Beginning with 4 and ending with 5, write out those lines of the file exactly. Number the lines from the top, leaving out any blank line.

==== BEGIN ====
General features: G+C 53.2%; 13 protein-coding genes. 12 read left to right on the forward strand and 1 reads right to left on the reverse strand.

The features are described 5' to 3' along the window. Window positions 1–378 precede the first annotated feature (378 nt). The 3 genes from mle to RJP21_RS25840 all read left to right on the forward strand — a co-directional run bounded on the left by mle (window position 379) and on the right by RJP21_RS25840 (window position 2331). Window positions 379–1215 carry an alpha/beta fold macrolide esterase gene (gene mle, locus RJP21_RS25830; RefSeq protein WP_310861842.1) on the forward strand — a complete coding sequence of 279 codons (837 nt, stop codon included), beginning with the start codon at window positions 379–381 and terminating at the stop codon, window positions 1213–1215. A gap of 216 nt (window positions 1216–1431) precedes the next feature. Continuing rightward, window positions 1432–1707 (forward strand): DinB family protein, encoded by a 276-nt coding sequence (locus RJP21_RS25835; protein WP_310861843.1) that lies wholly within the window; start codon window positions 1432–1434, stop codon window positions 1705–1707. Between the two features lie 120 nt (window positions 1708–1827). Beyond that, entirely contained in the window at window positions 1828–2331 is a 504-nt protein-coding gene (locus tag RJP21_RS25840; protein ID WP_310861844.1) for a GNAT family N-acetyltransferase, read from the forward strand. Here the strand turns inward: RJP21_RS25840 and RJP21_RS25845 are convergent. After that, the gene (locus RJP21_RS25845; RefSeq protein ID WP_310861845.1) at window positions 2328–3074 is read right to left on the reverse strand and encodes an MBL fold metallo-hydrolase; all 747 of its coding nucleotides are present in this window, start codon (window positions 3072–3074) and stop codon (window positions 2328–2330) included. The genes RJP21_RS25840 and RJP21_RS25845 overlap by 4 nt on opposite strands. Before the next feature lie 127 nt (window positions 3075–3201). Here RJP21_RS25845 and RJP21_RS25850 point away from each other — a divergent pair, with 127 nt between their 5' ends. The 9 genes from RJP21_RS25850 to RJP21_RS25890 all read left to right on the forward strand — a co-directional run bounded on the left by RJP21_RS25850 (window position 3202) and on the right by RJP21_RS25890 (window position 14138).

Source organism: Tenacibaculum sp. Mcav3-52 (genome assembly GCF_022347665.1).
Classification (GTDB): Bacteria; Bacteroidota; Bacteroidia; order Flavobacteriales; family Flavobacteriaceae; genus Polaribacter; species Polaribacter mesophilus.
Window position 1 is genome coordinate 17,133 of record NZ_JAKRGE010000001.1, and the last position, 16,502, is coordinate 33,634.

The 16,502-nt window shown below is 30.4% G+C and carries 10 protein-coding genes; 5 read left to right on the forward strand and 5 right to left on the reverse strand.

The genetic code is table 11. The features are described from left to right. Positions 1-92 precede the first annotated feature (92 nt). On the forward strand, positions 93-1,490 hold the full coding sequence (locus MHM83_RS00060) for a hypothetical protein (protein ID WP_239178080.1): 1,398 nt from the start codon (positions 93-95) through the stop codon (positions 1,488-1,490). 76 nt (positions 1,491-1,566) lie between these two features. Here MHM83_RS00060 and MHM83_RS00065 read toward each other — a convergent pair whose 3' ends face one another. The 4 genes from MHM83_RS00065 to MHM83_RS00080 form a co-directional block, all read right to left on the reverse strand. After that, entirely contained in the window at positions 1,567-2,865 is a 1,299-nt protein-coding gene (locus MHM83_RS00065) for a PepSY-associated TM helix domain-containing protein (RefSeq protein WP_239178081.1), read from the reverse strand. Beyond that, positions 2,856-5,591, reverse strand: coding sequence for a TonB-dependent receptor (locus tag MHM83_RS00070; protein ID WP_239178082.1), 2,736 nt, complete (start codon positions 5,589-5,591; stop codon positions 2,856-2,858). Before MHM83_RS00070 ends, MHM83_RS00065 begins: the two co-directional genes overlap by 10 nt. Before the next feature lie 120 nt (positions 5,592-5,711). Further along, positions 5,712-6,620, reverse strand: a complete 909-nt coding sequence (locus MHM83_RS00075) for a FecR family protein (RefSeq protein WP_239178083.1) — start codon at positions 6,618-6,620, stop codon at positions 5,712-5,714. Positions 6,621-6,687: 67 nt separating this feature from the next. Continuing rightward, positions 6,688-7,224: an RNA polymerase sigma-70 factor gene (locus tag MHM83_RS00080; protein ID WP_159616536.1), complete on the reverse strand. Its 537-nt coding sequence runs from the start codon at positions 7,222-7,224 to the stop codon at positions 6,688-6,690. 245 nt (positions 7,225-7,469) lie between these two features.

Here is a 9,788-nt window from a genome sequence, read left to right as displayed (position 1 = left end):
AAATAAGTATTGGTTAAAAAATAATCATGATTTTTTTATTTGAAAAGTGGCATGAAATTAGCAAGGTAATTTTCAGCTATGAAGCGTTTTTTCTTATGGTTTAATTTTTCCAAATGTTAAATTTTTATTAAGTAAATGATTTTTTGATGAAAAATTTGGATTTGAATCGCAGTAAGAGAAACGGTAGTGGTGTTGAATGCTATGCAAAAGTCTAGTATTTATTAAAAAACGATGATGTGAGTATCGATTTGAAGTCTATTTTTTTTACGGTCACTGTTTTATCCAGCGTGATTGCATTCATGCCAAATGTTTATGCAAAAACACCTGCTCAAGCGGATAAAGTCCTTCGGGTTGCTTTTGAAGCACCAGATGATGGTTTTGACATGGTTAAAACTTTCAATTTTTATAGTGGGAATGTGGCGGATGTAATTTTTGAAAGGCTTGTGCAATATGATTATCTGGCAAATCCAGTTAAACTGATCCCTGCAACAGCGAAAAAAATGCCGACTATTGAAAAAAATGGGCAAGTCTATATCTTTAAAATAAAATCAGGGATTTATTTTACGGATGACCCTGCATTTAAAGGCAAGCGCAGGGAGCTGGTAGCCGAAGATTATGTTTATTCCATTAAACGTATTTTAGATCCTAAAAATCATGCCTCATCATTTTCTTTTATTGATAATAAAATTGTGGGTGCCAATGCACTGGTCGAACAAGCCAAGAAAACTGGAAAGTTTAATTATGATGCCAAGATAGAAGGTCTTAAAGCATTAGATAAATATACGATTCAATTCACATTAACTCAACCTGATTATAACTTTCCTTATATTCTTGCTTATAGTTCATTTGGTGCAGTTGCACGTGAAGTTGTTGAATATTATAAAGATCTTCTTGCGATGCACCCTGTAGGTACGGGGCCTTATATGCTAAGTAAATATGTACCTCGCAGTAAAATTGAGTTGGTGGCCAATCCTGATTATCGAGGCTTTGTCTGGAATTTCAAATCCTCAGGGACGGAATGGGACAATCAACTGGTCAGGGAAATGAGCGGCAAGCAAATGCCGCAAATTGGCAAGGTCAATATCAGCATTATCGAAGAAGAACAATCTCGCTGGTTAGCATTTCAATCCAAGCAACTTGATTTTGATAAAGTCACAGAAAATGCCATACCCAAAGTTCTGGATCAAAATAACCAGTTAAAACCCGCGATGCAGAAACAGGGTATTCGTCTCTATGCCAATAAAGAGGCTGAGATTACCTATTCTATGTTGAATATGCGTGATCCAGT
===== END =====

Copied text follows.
Classification (GTDB): Bacteria; Bacteroidota; Bacteroidia; order Flavobacteriales; family Flavobacteriaceae; genus Polaribacter; species Polaribacter mesophilus.
Window position 1 is genome coordinate 17,133 of record NZ_JAKRGE010000001.1, and the last position, 16,502, is coordinate 33,634.